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Showing posts from January, 2010

How the internet killed Jonny Depp (for a few hours)

About 10 minutes ago I came across an article on Huffingtonpost.com that simply mentioned that famous actor Johnny Depp is not dead. Apparently a rumor of the unfortunate demise of the "Pirates of the Caribbean" and "Edward Scissorhands" star in a road accident in Paris was a hoax. This incident though highlights something I've wanted to blog about for some time, namely the hoax was enabled by the real time communication media that we have today on the internet. All it takes are for sufficiently trusted agents online in social networks such as Facebook or Twitter to get the faulty information, for that information to spread rapidly as a "meme" through the internet and soon off the internet into the real world.

This ability for information to spread so rapidly is only recent and was born on the backs of real time social media services like Facebook and Twitter. We saw most recently the power of information spread using these tools in the U.S. election …

Why OLED is going to be big for consumer technology.

It has been quite a while since a technology has built up a buzz as loud as that of OLED display technologies. OLED displays promise to significantly advance display technologies by impacting costs of production, quality of display and utilization of power in ways that previous technologies could not ever match. Unlike previous generations of technologies such as CRT, Plasma and LCD which have variously been successfully used in certain product areas, OLED is the first display technology that enables similar efficiency of use across all existing areas. OLED displays can be made cost effective for use in cell phone displays and as well laptop or desktop monitor displays or even large tv displays. Unlike CRT and Plasma which are fixed to specific use cases (neither can be used on Laptop's or cell phones for example).

The main advantages of OLED stem from the fact that the technology uses an organic polymer based diode process to create light of the specific color required directly fr…

On the idea of "world wide mush" resulting from "open" development models

A recent article posted in the Wall Street Journal posits that the collectivization of various types of goods or services created by the internet is long term a damaging trend for human societies.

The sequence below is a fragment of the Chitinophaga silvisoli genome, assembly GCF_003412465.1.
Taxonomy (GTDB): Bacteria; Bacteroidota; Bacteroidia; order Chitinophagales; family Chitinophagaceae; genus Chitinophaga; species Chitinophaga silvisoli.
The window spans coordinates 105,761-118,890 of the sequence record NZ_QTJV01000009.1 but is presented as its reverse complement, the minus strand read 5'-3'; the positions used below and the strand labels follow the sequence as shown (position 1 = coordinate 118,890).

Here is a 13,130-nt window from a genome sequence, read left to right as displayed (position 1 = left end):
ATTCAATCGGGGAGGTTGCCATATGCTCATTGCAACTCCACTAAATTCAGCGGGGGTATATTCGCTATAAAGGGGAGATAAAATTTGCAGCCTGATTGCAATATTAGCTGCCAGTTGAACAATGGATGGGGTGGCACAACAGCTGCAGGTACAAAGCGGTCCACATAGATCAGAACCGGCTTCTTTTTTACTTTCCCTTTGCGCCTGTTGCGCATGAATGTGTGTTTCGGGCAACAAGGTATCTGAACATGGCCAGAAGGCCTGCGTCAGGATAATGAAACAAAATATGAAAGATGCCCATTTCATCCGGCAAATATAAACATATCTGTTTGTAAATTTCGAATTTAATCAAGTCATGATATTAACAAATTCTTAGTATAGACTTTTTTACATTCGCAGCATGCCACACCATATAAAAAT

http://online.wsj.com/article/SB10001424052748703481004574646402192953052.html

I think that the author misses truths that have been in place that show that collectivization is not a process that started with the internet but has been with us since we started inventing things.

It seems that Mr. Lanier is not properly defining the contexts under which different problems can benefit or suffer from collectivization. He speaks in general terms of the loss of the potential for creators to extract profit from their work but misses that this is and was true of human civilization since we first picked up a rock to use as a crude hammer. New things make old things obsolete and people MUST adapt to what is displaced (be it a former human performance of that task or use of an older product) so as to main…

The story of a technology conservative...

I only just last month purchased my first personal cell phone (Samsung Magnet) and that decision pained me..why?

The curse of the Engineer, my training means that I have a bit more awareness of what is possible with a given technology when it is released..so often I find myself refusing to purchase things because I *know* the manufacturers can do much better or that something is coming down the line that will obsolete my current purchase. So rather than suffer the slow trickle of certain technologies I give them time to catch up to my standards.

During the age of VCR's (I was a teen..I reluctantly bought one in HS in the mid 80's but I knew that in 5 - 10 years the DVD would emerge to make it obsolete) so the one I bought (one of those inside the tv models) was my first and only VCR. I had read of the research being done on the DVD technology in electronic magazines available in my H.S. library. I vividly remember seeing a massive washing machine sized monstrosity of circuit b…

The coming Lap-pad attack..

(The following are reasons I quickly cited in response to an article posted at SAI here, I plan on writing another post to expand on the significance of OLED to come for other areas of technology.)

**Posted questions**

1. People are not interested in reading anymore
2. Any PC, heck smartphone can get all the news you want. I have at least 200 RSS feeds currently!
3. The content is just not there. Why buy a magazine for things you read about a month earlier online?

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To your point: 1) People are reading now more than ever, they just aren't reading books, magazines and newspapers they are online reading blogs, links, articles and chat room transcripts. A tablet enables the old format of reading a book or a magazine to merge with the digital medium. Imagine a magazine that you "read" on a tablet but where the images can be tapped to play video, the links expand to side stories, the "pages" slide and swipe across the display as the "reading" process commences…